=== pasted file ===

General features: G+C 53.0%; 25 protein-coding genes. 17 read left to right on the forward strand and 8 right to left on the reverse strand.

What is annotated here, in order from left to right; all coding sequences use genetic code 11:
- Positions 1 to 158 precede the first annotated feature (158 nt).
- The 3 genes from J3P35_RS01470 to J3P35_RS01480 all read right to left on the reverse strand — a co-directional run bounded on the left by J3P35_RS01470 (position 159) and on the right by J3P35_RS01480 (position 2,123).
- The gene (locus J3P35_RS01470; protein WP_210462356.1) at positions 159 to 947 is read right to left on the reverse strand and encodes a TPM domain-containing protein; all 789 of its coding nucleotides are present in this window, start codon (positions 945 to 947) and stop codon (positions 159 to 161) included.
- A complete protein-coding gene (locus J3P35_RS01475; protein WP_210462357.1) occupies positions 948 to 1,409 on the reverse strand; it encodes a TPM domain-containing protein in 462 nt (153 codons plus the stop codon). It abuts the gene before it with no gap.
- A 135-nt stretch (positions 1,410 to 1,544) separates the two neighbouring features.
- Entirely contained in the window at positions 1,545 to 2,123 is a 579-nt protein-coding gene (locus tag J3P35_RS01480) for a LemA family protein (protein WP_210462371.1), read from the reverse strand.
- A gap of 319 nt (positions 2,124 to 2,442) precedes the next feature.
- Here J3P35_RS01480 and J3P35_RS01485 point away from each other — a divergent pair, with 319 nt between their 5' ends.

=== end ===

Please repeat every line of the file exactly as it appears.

General features: G+C 53.0%; 25 protein-coding genes. 17 read left to right on the forward strand and 8 right to left on the reverse strand.

What is annotated here, in order from left to right; all coding sequences use genetic code 11:
- Positions 1 to 158 precede the first annotated feature (158 nt).
- The 3 genes from J3P35_RS01470 to J3P35_RS01480 all read right to left on the reverse strand — a co-directional run bounded on the left by J3P35_RS01470 (position 159) and on the right by J3P35_RS01480 (position 2,123).
- The gene (locus J3P35_RS01470; protein WP_210462356.1) at positions 159 to 947 is read right to left on the reverse strand and encodes a TPM domain-containing protein; all 789 of its coding nucleotides are present in this window, start codon (positions 945 to 947) and stop codon (positions 159 to 161) included.
- A complete protein-coding gene (locus J3P35_RS01475; protein WP_210462357.1) occupies positions 948 to 1,409 on the reverse strand; it encodes a TPM domain-containing protein in 462 nt (153 codons plus the stop codon). It abuts the gene before it with no gap.
- A 135-nt stretch (positions 1,410 to 1,544) separates the two neighbouring features.
- Entirely contained in the window at positions 1,545 to 2,123 is a 579-nt protein-coding gene (locus tag J3P35_RS01480) for a LemA family protein (protein WP_210462371.1), read from the reverse strand.
- A gap of 319 nt (positions 2,124 to 2,442) precedes the next feature.
- Here J3P35_RS01480 and J3P35_RS01485 point away from each other — a divergent pair, with 319 nt between their 5' ends.